Greeline offers a fixed double berth on the centerline or a split V-berth that closes to form a double. This clever option lets the master stateroom accommodate two people who don’t really want to sleep cheek by jowl.
J&J Design employed its experience with drawing sailing yachts to give each of Greeline’s boats a slippery, seakindly bottom. The company refers to this as a “superdisplacement low-drag hull.” That’s a mouthful, to be sure, but it gets the point across. This bottom has a fine entry, which transitions to a shallow V-shape run. As the run nears the transom, it sweeps up to let the sea break cleanly from the bottom. Her stepped chines, one at the datum waterline and another a foot or so below, repress spray and enhance her lateral stability. Both chines rise as we trace them forward, the upper one terminating within plain site at the bow.
The 48’s lightweight resin-infused laminate and horizontal propeller shafts help the shape get its good fuel economy—900nm at 7 knots under diesel power. Our test boat, having been hurried from the ship to the Newport show and then hustled to Russo Marine near Boston, needed a few commissioning details to be finished, and one of those was the fuel-consumption monitoring. We couldn’t get gph numbers.
As we explored the environs of Boston Harbor, winds of about 15 knots average, played among the many islands of this picturesque and historical area, and we found ourselves in beam seas of more than 2 feet in one place, only to have them on the nose or from an after quarter as we changed course. The 48 rolled predictably, but not violently, in the short, steep beam seas. She steered accurately in following seas and authoritatively plowed her way through the head seas. The most astonishing of her characteristics was the quiet, all the way to maximum speed under diesel power. When we switched to electric, which requires shutting down the diesels and then pushing a button, we could scarcely tell that she was running.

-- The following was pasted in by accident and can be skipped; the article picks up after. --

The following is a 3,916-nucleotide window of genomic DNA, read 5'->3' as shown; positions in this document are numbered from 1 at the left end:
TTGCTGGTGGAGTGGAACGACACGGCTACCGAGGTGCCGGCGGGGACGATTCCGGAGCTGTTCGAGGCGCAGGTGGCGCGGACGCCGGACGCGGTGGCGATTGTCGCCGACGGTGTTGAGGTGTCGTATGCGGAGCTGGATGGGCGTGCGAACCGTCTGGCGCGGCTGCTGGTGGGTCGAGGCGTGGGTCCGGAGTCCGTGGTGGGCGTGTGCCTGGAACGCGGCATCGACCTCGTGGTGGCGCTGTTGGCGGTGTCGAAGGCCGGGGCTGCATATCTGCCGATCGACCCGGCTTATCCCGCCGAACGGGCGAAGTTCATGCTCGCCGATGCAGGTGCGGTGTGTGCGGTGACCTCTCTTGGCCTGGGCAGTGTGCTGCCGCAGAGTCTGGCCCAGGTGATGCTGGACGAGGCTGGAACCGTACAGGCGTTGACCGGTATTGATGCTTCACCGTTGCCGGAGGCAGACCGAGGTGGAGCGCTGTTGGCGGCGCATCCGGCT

Unlike hybrid cars, which automatically engage or disengage the internal combustion engine as the situation demands or enjoy a power boost from running both at the same time, the Greeline’s hybrid has three modes. At the dock, plugging into shore power charges the batteries while the inverters run the 220-volt appliances.
In electric-drive mode, the batteries supply all the power to propel the boat. A fully charged battery pack gives her a range of about 20nm, depending on wind, seas, displacement and cleanliness of the bottom. When she’s under diesel power, the engines drive a pair of 10kW generators to quickly recharge the batteries. Additional charging comes from the solar panels on the forward section of the superstructure.
The Greenline 48 shows signs of punching above her weight. Robust stainless-steel hawes holes and cleats fore and aft seem strong enough for a larger boat. The swim platform has enough square footage to stow a small tender, and buyers can order the optional hydraulic version to ease the launching and retrieving.
This yacht’s shallow draft, quiet running, and substantial range beg her owner to explore the many nooks and crannies of Chesapeake Bay, the ICW, Florida’s shallow west coast and the Great Loop. On the other hand, her seakeeping ability urges the owner to venture a bit offshore—maybe to Bermuda, the Bahamas and islands of the Caribbean. She’ll be kind and friendly no matter where she travels.
Contact Greenline Yachts, 877-500-1686; or visit www.greenlinehybrid.com.